Supreme Court: TBI fee collection constitutional
Friday, August 24, 2018 4:02 am
The Tennessee Supreme Court has determined that a statute allowing the Tennessee Bureau of Investigation (TBI) to collect a fee when an individual is convicted of certain drug and alcohol offenses does not deprive defendants of the right to a fair and impartial trial under both the Tennessee and U.S. constitutions. The ruling reverses a decision from the Tennessee Court of Criminal Appeals.
The case involved a challenge to the constitutionality of a statute that imposes a $250 blood and alcohol drug concentration test (BADT) fee on every person convicted of certain offenses, including driving under the influence, if samples from the offender were sent to the TBI forensic lab. The fees are deposited in a TBI toxicology unit intoxicant testing fund and can be used to fund staff positions and buy equipment in the labs.
In 2012, the defendant, Rosemary L. DeCosimo, was charged with five driving offenses, including DUI. At her arrest, she provided a blood sample that was sent to the TBI forensic lab and showed a blood alcohol content at 0.16 percent, twice the legal limit. In 2014, she, and 22 other defendants from Hamilton County, filed a motion to have the test results dismissed, challenging the constitutionality of the BADT fee. The defendants argued the BADT fee incentivized TBI forensic scientists to generate test results that produce convictions and, therefore, improve the finances of the agency. A panel of three criminal court judges held a joint hearing on these challenges. The defendants acknowledged there were no actual allegations of unfair or inappropriate treatment and their challenge was based on the appearance of impropriety. The judges reviewed financial data, training protocols, and legislative testimony from TBI and rejected the defendants' argument. Ms. DeCosimo renewed her motion again during her own case, and the trial judge, after reviewing the evidence presented at the hearing as well as new evidence, ruled against her. She eventually pled nolo contendere to DUI per se and certified the question of the constitutionality of the BADT statute for appeal.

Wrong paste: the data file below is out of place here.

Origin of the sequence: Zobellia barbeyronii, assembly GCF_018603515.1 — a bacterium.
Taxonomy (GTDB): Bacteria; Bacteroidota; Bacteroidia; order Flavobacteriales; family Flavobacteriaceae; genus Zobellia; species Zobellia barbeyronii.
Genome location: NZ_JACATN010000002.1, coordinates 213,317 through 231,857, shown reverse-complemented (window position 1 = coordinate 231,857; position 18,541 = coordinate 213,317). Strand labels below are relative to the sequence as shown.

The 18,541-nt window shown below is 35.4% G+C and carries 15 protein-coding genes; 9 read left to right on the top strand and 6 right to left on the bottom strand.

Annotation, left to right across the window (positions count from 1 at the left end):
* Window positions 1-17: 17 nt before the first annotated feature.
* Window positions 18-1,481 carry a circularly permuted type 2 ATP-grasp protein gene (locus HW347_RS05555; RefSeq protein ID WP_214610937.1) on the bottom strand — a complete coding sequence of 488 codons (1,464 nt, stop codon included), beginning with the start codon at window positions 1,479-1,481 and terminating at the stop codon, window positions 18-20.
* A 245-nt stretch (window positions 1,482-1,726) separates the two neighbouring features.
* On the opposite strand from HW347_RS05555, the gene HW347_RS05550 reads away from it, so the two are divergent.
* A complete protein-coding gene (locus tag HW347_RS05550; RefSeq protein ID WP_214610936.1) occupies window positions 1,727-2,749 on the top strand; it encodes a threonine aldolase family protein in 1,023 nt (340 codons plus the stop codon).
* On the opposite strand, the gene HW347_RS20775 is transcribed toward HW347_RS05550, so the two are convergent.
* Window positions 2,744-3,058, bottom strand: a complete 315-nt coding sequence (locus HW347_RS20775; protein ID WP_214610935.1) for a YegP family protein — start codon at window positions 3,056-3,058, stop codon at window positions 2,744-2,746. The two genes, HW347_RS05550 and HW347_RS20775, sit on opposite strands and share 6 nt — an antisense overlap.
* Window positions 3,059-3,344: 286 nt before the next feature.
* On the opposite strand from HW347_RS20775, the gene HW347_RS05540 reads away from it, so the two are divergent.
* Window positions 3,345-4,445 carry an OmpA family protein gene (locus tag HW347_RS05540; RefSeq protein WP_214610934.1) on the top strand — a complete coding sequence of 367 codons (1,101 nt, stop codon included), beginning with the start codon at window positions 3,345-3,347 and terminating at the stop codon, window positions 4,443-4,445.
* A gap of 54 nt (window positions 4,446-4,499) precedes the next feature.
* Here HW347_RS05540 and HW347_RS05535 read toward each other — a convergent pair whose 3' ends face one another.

The Court of Criminal Appeals found the BADT statute violates due process principles. While it agreed that precedent concluding that judges cannot have a direct or indirect financial interest in a case did not apply because TBI forensic scientists do not have a judicial or quasi-judicial function, it stated it could not ignore the fact TBI only receives the fee after a conviction. It concluded the TBI scientists have a financial interest in the fees in the form of continued employment, salaries, equipment, and training. The Supreme Court granted the state's appeal and reversed the Court of Criminal Appeals.
In its decision, the Supreme Court concluded TBI forensic scientists do not exercise judicial authority and have no control over procuring evidence, making arrests, or initiating prosecutions. They simply perform scientific tests on evidence samples submitted to them and the BADT fee is collected months or years later, if at all. The Court concluded the alleged financial interest is too remote to trigger a due process challenge even under the strictest requirements. The Court also rejected the argument that the BADT fee was similar to paying an expert witness a fee only if the case is won. The Court found that TBI forensic scientists are salaried employees who risk immediate termination and large agency costs if even inadvertent mistakes are made in the testing process. The Court reinstated the decision of the trial court in Ms. DeCosimo's case.
To read the unanimous opinion in State of Tennessee v. Rosemary L. DeCosimo, authored by Justice Cornelia A. Clark, go to the opinions section of TNCourts.gov.